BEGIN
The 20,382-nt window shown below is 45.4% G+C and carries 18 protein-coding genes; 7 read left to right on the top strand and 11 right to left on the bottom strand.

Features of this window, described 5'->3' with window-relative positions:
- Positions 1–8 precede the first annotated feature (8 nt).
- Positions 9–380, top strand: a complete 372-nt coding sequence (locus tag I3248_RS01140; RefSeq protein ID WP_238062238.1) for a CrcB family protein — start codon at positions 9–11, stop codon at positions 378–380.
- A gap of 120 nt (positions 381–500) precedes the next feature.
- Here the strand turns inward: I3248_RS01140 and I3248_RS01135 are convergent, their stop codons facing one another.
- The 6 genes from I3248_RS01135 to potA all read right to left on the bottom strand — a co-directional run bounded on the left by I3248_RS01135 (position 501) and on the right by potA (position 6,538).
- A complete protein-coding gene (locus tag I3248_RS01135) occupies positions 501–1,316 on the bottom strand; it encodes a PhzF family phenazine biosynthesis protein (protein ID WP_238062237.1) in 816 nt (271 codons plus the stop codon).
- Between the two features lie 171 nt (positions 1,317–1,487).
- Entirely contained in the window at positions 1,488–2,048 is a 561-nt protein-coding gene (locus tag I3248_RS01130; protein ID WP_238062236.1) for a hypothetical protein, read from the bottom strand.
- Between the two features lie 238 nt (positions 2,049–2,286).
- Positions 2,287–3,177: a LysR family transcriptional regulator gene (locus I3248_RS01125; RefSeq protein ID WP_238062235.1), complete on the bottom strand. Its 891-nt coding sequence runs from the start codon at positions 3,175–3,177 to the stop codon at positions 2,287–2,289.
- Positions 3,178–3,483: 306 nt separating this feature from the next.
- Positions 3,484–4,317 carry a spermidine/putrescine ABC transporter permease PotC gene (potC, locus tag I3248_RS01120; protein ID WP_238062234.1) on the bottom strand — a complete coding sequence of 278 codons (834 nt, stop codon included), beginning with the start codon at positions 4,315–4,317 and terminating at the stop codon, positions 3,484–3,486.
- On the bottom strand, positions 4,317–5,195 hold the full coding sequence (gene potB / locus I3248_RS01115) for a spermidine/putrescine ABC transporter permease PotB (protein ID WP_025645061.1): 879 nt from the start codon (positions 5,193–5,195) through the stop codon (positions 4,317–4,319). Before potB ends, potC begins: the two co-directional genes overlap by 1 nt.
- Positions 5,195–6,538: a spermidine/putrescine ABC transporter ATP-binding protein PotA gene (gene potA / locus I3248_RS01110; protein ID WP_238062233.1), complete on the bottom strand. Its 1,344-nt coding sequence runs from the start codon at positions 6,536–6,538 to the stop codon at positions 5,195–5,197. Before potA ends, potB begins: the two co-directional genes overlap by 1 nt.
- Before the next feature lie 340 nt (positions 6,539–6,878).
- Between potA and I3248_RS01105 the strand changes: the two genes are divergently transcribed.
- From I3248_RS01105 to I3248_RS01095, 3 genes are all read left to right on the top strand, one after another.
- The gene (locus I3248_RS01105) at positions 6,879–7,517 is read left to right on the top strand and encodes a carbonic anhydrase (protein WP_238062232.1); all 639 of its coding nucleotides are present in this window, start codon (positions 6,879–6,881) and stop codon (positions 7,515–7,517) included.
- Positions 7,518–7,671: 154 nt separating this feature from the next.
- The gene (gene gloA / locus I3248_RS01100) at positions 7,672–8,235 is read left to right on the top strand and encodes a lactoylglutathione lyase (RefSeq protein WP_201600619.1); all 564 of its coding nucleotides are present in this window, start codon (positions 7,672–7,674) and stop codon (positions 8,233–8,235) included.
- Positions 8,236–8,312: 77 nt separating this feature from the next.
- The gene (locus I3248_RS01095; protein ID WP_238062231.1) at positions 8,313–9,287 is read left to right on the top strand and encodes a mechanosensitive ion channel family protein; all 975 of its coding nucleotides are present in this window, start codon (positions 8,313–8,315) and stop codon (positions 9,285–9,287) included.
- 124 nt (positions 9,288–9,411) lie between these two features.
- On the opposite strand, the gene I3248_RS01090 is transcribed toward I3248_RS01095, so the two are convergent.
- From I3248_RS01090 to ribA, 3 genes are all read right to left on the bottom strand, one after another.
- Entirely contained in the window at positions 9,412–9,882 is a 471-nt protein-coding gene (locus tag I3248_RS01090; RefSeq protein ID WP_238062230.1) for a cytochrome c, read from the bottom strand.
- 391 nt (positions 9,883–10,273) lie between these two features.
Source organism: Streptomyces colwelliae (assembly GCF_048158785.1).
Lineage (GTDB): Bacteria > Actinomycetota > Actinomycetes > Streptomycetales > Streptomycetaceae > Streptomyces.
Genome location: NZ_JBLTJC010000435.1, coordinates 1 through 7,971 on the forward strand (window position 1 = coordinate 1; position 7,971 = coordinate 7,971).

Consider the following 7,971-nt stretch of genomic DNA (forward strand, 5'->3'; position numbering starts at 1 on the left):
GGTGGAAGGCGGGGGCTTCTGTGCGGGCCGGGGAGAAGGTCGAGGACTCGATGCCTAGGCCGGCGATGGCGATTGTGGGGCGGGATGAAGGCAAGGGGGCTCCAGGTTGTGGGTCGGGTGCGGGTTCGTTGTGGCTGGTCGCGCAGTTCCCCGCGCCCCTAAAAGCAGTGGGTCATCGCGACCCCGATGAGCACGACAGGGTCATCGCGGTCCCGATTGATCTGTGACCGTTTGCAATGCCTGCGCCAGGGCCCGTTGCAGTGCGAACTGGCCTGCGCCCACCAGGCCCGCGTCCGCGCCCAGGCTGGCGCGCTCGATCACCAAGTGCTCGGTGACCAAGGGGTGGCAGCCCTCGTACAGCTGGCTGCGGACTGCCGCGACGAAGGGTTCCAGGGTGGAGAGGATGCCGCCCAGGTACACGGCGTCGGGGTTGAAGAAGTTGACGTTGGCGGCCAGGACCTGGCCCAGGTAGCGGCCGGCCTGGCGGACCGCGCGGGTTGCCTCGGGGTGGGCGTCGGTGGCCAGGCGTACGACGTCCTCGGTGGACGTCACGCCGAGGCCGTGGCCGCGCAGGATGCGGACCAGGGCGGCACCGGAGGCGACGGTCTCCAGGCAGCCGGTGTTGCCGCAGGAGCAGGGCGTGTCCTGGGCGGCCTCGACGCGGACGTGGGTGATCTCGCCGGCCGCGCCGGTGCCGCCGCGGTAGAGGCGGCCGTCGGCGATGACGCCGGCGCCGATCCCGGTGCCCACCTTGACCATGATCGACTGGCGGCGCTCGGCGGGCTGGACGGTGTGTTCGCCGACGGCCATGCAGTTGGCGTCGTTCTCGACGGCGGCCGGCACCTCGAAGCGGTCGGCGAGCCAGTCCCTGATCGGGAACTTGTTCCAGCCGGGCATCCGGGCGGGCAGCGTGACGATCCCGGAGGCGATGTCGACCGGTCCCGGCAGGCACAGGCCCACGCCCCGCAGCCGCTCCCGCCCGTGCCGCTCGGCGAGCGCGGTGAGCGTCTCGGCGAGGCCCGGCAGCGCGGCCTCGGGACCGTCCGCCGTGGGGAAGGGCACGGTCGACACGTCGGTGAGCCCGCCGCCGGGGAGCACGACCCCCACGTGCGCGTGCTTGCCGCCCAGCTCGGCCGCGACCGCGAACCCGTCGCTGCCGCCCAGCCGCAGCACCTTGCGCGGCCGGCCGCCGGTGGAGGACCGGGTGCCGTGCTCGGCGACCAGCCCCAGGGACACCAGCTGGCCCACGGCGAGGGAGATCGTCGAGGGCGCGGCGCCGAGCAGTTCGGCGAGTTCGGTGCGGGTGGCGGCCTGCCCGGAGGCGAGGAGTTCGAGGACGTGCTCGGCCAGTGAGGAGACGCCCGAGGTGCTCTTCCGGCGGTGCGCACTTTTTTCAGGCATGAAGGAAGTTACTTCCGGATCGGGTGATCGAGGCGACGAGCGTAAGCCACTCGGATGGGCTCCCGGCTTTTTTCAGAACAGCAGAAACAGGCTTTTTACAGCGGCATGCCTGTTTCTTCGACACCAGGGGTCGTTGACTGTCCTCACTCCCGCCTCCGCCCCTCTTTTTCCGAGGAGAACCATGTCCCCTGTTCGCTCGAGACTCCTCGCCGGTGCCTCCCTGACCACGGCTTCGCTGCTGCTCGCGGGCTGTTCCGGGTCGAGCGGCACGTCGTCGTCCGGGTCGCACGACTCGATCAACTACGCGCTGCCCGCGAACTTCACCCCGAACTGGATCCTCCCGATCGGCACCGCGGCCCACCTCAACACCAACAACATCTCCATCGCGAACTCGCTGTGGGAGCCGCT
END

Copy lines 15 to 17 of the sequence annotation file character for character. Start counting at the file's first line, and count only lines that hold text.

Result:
- On the bottom strand, positions 4,317–5,195 hold the full coding sequence (gene potB / locus I3248_RS01115) for a spermidine/putrescine ABC transporter permease PotB (protein ID WP_025645061.1): 879 nt from the start codon (positions 5,193–5,195) through the stop codon (positions 4,317–4,319). Before potB ends, potC begins: the two co-directional genes overlap by 1 nt.
- Positions 5,195–6,538: a spermidine/putrescine ABC transporter ATP-binding protein PotA gene (gene potA / locus I3248_RS01110; protein ID WP_238062233.1), complete on the bottom strand. Its 1,344-nt coding sequence runs from the start codon at positions 6,536–6,538 to the stop codon at positions 5,195–5,197. Before potA ends, potB begins: the two co-directional genes overlap by 1 nt.
- Before the next feature lie 340 nt (positions 6,539–6,878).